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Time to be honest about bulimia

by Joanne
(London)

This letter is almost a prelude for what I might (and certainly should) say to my mother. I suffered from bulimia 3 years ago, for about a year, before feeling that I was putting my life on hold and needed to make a change. I told a friend about my problem with bingeing and purging, and she moved me to tell my mum. This was one of the most powerful and effective moves I have ever made in my life. My mum was upset but she was also a wonderful support line and made me want to get better for her. It was also a huge breath of relief to finally be honest with someone and show the part of myself that I always spuriously hide. I like to project to everyone around me that food means nothing to me, that I eat whatever I fancy. Despite a year of therapy to see me through my bulimia (followed by 2 eating-disorder-free years), I am now back where I was.

It began - as it did before - with just a little diet, taking care of what I was eating. It worsened as I moved out of my family home to live in university halls, living alone. This meant that I wasn't forced to eat a nutritious meal with my parents every night, meant that I could eat salad instead, and meant that I could easily get away with making myself sick. Alongside the bulimia that has bullied me again for a good few months now is a habit where I chew up my food and spit it out. I buy lots of chocolate bars only to spit them out and have to find a secretive way of disposing of them. This is my greatest embarassment because I think I am alone in doing it, and because it is so wasteful and disgusting. I also told my mother that I was doing this 3 years ago. She was horrified but supportive.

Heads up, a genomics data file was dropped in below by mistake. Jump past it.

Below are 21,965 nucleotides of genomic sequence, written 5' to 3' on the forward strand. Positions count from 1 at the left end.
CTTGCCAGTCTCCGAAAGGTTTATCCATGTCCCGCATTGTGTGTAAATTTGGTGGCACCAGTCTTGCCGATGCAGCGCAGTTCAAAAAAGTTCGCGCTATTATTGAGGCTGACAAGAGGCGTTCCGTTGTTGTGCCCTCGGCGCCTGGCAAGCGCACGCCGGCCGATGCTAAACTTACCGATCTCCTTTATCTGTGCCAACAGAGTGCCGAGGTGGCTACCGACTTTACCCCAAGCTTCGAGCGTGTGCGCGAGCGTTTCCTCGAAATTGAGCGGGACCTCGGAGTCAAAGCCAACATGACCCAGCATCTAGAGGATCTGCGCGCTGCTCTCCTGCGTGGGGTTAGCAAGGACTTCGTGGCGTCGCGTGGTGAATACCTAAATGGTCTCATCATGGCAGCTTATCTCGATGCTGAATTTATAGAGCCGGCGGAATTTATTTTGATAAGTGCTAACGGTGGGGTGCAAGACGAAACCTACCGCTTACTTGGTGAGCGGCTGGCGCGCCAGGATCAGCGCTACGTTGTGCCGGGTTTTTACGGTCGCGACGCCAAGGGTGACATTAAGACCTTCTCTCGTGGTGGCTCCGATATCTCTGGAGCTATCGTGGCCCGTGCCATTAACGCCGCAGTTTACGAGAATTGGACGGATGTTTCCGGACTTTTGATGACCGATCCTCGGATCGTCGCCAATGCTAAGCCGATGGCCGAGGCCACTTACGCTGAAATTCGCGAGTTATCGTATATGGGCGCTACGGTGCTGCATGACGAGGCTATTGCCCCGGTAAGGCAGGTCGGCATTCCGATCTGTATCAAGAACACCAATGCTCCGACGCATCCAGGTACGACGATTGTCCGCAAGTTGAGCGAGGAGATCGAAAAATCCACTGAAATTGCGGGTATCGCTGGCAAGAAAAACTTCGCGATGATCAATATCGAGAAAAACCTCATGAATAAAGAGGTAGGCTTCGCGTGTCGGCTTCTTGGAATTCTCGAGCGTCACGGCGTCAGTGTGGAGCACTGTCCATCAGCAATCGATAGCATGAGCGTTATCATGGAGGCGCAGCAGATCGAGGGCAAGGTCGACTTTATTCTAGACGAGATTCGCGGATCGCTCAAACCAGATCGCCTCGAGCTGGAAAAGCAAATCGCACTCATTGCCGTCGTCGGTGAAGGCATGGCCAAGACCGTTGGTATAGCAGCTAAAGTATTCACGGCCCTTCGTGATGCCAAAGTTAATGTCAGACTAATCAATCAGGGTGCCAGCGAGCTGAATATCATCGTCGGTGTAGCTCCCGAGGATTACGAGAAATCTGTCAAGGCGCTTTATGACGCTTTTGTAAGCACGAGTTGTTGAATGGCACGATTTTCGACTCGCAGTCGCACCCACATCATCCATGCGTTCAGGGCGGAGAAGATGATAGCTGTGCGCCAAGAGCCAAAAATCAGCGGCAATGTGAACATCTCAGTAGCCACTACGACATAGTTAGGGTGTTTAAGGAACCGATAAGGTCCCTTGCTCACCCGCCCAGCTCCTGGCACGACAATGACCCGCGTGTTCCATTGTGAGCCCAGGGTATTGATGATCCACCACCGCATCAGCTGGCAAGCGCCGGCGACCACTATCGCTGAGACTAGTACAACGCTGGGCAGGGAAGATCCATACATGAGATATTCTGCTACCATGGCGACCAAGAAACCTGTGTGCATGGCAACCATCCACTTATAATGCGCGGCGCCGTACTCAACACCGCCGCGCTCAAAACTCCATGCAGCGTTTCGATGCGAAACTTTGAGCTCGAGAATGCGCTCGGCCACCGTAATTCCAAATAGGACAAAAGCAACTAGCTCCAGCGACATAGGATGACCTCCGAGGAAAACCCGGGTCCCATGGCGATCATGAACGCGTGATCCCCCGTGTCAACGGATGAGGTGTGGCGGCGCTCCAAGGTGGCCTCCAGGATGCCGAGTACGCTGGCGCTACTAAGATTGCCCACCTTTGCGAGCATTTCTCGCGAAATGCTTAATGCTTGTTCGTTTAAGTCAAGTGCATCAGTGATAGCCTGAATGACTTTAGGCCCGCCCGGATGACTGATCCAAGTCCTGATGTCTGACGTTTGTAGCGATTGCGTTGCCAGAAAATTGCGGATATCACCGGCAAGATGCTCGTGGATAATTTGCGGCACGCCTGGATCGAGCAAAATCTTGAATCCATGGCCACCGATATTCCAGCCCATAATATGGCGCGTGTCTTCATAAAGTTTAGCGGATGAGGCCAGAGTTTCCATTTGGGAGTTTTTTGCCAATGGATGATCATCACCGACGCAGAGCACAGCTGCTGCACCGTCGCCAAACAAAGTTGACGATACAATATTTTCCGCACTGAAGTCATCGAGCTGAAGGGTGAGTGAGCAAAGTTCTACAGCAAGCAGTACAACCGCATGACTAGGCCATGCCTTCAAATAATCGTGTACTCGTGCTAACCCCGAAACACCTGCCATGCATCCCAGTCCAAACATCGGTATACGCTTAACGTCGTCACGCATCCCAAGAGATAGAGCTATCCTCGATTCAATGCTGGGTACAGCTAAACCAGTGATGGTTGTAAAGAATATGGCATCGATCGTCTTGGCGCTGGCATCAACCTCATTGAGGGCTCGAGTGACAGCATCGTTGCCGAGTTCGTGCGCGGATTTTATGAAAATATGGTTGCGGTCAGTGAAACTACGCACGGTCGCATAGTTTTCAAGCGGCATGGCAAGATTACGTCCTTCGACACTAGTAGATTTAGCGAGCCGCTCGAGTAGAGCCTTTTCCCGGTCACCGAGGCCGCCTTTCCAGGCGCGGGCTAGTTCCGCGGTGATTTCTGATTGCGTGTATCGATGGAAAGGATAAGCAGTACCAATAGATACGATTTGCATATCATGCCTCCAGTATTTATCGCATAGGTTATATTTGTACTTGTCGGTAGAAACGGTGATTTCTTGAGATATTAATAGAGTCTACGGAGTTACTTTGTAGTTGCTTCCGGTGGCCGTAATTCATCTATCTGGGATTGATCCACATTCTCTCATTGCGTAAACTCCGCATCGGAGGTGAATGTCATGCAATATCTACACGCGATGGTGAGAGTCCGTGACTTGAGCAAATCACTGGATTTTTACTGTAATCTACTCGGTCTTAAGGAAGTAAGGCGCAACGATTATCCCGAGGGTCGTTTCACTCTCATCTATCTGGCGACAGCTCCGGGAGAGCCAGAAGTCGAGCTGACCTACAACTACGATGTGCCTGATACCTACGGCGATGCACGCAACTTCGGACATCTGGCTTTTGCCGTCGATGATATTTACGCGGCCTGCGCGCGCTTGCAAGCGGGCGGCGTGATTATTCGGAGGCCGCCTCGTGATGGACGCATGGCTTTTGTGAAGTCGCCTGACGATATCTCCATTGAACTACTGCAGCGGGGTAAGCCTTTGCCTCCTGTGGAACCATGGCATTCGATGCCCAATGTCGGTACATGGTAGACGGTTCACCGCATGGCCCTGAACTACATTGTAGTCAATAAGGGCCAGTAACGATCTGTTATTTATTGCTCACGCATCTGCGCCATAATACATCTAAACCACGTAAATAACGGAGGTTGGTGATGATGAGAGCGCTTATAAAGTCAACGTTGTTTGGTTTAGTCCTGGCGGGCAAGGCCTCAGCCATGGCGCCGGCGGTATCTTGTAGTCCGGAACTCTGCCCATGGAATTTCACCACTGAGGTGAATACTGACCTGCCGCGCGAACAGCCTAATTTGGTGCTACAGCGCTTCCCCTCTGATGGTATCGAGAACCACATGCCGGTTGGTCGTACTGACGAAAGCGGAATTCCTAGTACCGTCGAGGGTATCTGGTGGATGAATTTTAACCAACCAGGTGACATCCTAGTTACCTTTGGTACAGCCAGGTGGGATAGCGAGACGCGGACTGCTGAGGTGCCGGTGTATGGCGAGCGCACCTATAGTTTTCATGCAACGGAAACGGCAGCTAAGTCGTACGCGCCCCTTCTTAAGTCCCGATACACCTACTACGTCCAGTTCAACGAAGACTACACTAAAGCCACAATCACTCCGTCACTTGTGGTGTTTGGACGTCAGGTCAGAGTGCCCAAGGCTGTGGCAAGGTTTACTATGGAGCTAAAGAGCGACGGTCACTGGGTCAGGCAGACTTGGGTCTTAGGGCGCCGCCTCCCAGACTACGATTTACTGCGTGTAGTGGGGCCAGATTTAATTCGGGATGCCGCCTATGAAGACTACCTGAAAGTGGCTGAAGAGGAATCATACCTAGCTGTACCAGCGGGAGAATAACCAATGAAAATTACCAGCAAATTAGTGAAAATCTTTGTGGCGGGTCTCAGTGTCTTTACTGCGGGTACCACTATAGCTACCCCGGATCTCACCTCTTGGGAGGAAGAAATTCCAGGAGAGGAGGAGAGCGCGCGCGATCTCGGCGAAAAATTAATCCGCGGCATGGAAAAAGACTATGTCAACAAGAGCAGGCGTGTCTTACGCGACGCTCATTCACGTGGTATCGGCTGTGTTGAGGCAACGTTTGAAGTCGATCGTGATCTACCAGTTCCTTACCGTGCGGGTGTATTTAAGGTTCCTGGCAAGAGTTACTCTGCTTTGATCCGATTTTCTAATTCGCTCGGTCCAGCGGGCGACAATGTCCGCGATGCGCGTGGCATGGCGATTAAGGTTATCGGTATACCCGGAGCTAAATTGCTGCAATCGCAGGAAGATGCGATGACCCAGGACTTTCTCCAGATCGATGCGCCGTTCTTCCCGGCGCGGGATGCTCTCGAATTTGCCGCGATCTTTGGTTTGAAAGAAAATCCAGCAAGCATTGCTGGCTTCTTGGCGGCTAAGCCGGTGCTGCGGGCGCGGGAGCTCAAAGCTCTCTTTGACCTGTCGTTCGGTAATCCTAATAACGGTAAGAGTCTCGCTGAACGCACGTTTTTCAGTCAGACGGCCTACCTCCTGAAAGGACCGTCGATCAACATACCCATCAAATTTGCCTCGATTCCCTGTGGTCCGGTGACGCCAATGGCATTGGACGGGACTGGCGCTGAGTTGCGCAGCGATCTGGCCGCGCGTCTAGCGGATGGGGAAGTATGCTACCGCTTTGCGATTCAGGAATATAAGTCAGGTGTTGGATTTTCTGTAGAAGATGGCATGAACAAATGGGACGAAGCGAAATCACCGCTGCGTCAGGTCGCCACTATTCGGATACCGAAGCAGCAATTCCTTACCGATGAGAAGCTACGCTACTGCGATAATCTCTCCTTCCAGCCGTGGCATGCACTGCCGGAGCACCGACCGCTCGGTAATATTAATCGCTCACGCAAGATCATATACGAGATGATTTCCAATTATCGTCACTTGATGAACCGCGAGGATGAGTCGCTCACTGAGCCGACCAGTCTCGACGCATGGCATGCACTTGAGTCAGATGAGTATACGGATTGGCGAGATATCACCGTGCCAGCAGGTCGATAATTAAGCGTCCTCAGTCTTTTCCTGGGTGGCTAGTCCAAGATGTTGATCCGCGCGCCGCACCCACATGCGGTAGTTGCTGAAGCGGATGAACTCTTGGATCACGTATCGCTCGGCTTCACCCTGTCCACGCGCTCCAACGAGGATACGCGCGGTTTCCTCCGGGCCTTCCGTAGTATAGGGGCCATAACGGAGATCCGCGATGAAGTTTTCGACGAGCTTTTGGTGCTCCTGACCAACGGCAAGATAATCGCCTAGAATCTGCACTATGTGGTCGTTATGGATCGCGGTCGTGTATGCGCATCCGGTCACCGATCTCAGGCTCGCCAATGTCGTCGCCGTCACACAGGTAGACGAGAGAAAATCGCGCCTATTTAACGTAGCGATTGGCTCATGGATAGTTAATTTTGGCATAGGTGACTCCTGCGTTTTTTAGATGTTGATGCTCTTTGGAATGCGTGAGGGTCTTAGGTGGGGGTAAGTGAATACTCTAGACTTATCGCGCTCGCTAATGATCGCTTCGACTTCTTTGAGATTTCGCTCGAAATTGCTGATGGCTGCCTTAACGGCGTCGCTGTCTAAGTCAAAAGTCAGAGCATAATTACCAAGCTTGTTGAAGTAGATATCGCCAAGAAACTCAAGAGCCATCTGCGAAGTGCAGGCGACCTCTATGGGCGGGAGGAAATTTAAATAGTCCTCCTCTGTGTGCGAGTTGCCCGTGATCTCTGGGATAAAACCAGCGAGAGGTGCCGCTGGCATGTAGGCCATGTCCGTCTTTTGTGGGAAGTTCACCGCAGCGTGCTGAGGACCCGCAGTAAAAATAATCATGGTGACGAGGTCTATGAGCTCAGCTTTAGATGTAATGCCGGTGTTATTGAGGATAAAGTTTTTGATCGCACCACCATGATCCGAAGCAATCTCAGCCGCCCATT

The effects of my diet have meant that I have lost weight over the past few months and people have noticed. Whether they are concerned (mostly my family, and my ex-boyfriend) or paying me a compliment (actually I don't think this has happened) it makes me feel good when somebody acknowledges it. The thing that most terrifies me about the prospect of recovery is gaining weight. I love being as slim as I am, but if I am honest, I know that it is neither healthy nor sustainable.

The other thing that terrifies me is having to tell my mother. I don't want to upset her but I know that I need her so bad. I need my energy for life back and I need to feel carefree and normal.

I'm so glad I've found this blog. I'm also, so scared.

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Article by Shaye Boddington
Author of your-bulimia-recovery.com
and creator of The Bulimia Recovery Program and Community


The Bulimia Recovery Program